FSB warns financial system remains ‘vulnerable’ thanks to high leverage and data gaps

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The Financial Stability Board has warned the financial system remains vulnerable to further liquidity strains in its latest annual report to the G20 on enhancing the resilience of non-bank financial intermediation (NBFI).

The report identifies pockets of high leverage in the NBFI sector and outlines policy recommendations in light of events such as the March 2020 market turmoil, the fall of Archegos and strains in commodities and bond markets, all of which underscore the need for a more resilient NBFI sector.

Joseph Cordahi, investment management strategy director at NeoXam, told Best Execution: “This FSB report identifies several gaps that make it extremely difficult to fully assess the vulnerabilities associated with non-bank leverage. When it comes to liquidity risk, these institutions have never been held to the same standards as the banks, in spite of their increasingly integral role in the effective functioning of global markets. The upcoming one-year anniversary of the Liz Truss fiscal policy fiasco that led to the pension fund gilt crisis in the UK is testament to this.

“Pension funds, asset managers, hedge funds, insurers, and other non-banking financial institutions need to ensure they capture positions, valuations and exposures based upon all of their investment information. Only then can they harbour any hope of complying with any new rules coming their way off the back of this report.”

Joe Midmore, chief commercial officer at derivatives analytics firm OpenGamma, told BEST EXECUTION: “The FSB recommends that rule makers work towards containing excessive leverage behaviour, by carrying out further margin work for derivatives traded by Non-Bank Financial Institutions (NBFIs).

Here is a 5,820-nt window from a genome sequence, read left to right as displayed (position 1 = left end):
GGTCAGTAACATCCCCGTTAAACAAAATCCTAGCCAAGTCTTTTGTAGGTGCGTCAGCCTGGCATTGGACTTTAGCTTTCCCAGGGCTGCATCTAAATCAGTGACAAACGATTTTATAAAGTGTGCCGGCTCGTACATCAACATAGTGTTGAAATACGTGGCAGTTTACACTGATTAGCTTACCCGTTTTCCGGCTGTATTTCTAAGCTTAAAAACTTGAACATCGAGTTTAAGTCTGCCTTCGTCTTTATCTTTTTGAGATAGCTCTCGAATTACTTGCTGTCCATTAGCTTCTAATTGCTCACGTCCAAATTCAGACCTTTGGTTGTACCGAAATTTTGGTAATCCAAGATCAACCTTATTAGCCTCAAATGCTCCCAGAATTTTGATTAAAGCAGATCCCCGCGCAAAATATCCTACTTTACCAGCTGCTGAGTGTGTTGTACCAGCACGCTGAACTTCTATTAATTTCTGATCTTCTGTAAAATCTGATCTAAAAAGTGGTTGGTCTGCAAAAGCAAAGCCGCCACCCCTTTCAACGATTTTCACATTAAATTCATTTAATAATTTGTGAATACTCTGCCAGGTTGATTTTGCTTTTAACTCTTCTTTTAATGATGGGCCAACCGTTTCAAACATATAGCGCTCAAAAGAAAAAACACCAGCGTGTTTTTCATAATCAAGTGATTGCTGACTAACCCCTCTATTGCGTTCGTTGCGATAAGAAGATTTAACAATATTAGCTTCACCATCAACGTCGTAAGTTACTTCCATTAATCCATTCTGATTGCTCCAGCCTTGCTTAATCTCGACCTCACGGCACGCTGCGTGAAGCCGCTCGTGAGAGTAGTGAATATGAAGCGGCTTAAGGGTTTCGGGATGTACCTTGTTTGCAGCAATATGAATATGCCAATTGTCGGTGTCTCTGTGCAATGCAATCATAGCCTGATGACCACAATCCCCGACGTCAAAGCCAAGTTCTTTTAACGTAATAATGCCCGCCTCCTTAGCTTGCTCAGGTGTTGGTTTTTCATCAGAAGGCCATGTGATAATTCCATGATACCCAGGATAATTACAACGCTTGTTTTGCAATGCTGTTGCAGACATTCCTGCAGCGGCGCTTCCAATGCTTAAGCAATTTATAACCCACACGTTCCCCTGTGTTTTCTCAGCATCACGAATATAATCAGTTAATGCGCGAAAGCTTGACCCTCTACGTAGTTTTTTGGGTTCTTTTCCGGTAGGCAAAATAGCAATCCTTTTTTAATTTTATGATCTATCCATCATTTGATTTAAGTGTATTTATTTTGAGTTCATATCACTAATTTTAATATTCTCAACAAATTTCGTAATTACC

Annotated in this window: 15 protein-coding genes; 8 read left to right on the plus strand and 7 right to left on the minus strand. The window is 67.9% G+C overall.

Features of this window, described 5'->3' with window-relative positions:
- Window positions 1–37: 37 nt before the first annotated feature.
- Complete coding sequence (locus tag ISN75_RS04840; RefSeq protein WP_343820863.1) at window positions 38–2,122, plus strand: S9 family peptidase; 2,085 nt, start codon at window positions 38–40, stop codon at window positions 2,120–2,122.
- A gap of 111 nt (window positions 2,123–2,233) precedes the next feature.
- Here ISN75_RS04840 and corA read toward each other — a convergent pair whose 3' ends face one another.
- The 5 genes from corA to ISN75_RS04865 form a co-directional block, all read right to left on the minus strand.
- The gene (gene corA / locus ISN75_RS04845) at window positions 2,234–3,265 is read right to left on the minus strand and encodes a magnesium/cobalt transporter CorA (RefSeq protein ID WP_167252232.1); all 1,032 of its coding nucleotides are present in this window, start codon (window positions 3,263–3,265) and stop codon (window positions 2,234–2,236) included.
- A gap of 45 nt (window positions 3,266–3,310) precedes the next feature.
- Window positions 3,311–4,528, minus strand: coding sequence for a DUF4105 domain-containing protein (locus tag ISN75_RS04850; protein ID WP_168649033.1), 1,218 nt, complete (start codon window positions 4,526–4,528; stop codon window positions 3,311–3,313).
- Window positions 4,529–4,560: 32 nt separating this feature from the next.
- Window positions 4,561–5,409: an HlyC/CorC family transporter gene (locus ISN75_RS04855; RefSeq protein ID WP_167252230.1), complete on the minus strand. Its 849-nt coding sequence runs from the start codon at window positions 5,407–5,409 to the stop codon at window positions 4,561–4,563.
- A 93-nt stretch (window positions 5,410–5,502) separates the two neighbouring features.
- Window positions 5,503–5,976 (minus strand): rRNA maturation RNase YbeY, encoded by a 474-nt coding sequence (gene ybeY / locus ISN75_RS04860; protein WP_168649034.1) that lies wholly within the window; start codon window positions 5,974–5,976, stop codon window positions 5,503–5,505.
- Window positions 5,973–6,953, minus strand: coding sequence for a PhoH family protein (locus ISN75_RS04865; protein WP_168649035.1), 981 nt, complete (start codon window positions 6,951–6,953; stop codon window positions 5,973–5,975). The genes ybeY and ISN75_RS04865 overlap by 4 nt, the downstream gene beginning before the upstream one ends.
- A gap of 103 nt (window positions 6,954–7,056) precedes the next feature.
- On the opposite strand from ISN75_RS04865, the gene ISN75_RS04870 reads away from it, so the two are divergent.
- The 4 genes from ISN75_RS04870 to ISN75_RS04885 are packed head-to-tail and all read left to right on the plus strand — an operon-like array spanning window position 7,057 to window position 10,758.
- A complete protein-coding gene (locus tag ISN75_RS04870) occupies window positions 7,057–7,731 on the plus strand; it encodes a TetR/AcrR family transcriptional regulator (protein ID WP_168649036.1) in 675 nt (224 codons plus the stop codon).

“Stress events over the last few years have got regulators asking how they can limit excessive risk taking to protect stability in financial markets, as well as exposing the need for improved liquidity risk management frameworks for the industry as a whole. For NBFIs, it’s all very well having a levered investment strategy, but the need to manage the inherent risks more dynamically is now a non-negotiable requirement.”

The report sets out policies being developed by the watchdog and standard-setting bodies (SSBs) to reduce excessive and potentially destabilising spikes in liquidity demand, focusing on structural liquidity mismatch in open ended funds and on margining practices.

The report outlines how there are pockets of high leverage in the NBFI sector, such as in hedge funds, and identifies a number of data gaps that make it difficult to fully assess the vulnerabilities associated with NBFI leverage. Some of the ways policy can address these vulnerabilities include addressing the most salient data gaps; the use of trade repository data; enhancing reporting requirements for non-banks with high levels of leverage; and expanding disclosure requirements.

Other recommendations include: containing excessive behaviour by carrying out further work on haircuts and margins for derivatives and securities transactions; and mitigating the financial stability consequences of high NBFI leverage, including by considering measures to enhance prime brokers’ risk management and improve the liquidity preparedness of non-bank investors. 

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